Overview#Privacy Enhancing Technologies (PET) is a general term for a set of computer tools, applications and mechanisms which, when integrated in online services or applications, or when used in conjunction with such services or applications, or Privacy models - allow online User to protect the privacy of their Personally Identifiable Information (PII) provided to and handled by such services or applications.
Some of the items often implemented within Privacy Enhancing Technologies are:
Privacy Enhancing Technologies's goal is placing the responsibility related to their personal data that is sent to, and used by, online service providers, merchants or other users.
PETs aim at allowing users to take one or more of the following actions related to their personal data sent to, and used by, online service providers, merchants or other users:
- increase control over their personal data sent to, and used by, online service providers and merchants (or other online users) (self-determination)
- data minimisation: minimise the personal data collected and used by service providers and merchants
- choose the degree of anonymity (e.g. by using pseudonyms, anonymisers or anonymous data credentials)
- choose the degree of linkability (e.g. by using multiple virtual identities)
- achieve Informed Consent about giving their personal data to online Service Providers and merchants
- provide the possibility to have these negotiated terms and conditions technically enforced by the infrastructures of online service providers and merchants (i.e. not just having to rely on promises, but being confident that it is technically impossible for service providers to violate the agreed upon data handling conditions)
- provide the possibility to remotely audit the enforcement of these terms and conditions at the online service providers and merchants (assurance)
- data tracking: allow users to log, archive and look up past transfers of their personal data, including what data has been transferred, when, to whom and under what conditions facilitate the use of their legal rights of data inspection, correction and deletion
Communication-anonymizing tools such as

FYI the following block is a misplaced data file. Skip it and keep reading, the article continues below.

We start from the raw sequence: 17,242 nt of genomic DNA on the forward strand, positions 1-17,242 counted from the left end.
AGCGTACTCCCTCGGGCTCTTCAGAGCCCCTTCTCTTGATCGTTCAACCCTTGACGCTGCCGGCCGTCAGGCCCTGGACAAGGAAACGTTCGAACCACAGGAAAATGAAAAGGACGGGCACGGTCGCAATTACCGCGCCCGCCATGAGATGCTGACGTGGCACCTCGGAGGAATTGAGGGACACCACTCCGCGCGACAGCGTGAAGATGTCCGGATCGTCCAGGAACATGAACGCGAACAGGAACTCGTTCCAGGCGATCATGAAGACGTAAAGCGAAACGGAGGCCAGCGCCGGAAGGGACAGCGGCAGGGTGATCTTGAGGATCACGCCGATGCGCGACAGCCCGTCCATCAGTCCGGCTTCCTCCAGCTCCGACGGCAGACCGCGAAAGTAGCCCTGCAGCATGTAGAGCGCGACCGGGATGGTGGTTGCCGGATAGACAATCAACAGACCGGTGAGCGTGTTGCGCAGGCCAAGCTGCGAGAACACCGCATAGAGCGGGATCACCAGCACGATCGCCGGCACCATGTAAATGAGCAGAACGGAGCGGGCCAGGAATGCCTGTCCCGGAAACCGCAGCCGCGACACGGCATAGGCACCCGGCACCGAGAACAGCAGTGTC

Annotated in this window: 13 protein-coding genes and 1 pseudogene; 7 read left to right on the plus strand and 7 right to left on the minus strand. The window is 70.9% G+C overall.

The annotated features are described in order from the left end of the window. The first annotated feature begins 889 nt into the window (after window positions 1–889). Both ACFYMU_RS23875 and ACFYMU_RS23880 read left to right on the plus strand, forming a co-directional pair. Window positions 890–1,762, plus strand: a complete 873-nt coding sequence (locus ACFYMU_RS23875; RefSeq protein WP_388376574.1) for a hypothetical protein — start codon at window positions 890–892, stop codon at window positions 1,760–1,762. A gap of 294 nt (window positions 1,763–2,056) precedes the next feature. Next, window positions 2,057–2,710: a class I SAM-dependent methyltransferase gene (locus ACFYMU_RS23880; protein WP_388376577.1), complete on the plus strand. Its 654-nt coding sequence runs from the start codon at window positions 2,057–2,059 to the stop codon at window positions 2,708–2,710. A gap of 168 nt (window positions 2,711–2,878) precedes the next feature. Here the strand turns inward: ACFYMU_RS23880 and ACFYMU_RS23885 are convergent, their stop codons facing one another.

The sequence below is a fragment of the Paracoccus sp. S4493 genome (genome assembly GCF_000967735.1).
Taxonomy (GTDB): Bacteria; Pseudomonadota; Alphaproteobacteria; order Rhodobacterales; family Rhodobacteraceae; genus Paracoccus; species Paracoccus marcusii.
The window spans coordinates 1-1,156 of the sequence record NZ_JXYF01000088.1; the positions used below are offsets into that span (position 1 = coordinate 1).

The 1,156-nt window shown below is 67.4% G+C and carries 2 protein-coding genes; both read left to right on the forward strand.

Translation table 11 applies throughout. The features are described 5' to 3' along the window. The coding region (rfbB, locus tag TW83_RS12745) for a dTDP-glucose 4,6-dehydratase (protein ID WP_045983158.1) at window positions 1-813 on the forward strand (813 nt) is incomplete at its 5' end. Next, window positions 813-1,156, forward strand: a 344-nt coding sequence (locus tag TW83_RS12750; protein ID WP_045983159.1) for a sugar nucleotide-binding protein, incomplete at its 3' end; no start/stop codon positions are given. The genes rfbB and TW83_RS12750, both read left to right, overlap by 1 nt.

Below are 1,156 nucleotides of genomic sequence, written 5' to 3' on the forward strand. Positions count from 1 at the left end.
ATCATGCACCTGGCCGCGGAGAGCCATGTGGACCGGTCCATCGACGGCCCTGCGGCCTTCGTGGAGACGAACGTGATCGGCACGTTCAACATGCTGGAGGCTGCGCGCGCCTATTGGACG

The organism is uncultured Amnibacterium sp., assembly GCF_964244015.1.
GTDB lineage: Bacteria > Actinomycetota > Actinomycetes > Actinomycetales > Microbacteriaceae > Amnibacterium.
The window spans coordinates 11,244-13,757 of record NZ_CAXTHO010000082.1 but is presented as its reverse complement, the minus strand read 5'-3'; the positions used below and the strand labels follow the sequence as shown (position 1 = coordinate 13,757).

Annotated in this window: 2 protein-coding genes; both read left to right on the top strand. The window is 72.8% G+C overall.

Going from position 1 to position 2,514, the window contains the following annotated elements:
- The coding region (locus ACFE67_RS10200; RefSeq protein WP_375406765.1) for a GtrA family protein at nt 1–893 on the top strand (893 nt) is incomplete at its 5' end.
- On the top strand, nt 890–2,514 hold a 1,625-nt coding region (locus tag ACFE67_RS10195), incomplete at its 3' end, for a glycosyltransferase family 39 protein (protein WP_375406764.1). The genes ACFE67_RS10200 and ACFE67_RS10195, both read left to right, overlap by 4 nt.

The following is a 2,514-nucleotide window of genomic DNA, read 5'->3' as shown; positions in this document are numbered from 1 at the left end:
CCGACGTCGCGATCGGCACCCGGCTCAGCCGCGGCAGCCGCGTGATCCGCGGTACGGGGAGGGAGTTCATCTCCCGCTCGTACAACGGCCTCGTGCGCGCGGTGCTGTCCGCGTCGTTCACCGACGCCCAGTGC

- Tor (Dingledine, Mathewson, & Syverson 2004) and Freenet (Clarke et al. 2001),
- identity-management systems for which many commercial software packages exist (see below).
Privacy enhancing technologies also have their downsides. For example, Tor, the tool that allows anonymized communication and browsing over the Internet, is susceptible to an attack whereby, under certain circumstances, the anonymity of the user is no longer guaranteed (Back, Möller, & Stiglic 2001; Evans, Dingledine, & Grothoff 2009).
Freenet (and other tools) have similar problems (Douceur 2002). Note that for such attacks to work, an attacker needs to have access to large resources that in practice are only realistic for intelligence agencies of countries. However, there are other risks. Configuring such software tools correctly is difficult for the average user, and when the tools are not correctly configured anonymity of the user is no longer guaranteed. And there is always the risk that the computer on which the privacy-preserving software runs is infected by a Trojan horse (or other digital pest) that monitors all communication and knows the identity of the user.patient names and reduce age information to intervals: the age 35 is then represented as falling in the range 30–40. The idea behind such anonymization software is that a record can no longer be linked to an individual, while the relevant parts of the data can still be used for scientific or other purposes. The problem here is that it is very hard to anonymize data in such a way that all links with an individual are removed and the resulting anonymized data is still useful for research purposes. Researchers have shown that it is almost always possible to reconstruct links with individuals by using sophisticated statistical methods (Danezis, Diaz, & Troncoso 2007) and by combining multiple databases (Anderson 2008) that contain personal information. Techniques such as k-anonymity might also help to generalize the data enough to make it unfeasible to de-anonymize data (LeFevre et al. 2005).
More Information#There might be more information for this subject on one of the following:
- Data anonymization
- Glossary Of LDAP And Directory Terminology
- Life Management Platform
- MBUN number
- Privacy Considerations
- Web Blog_blogentry_231015_1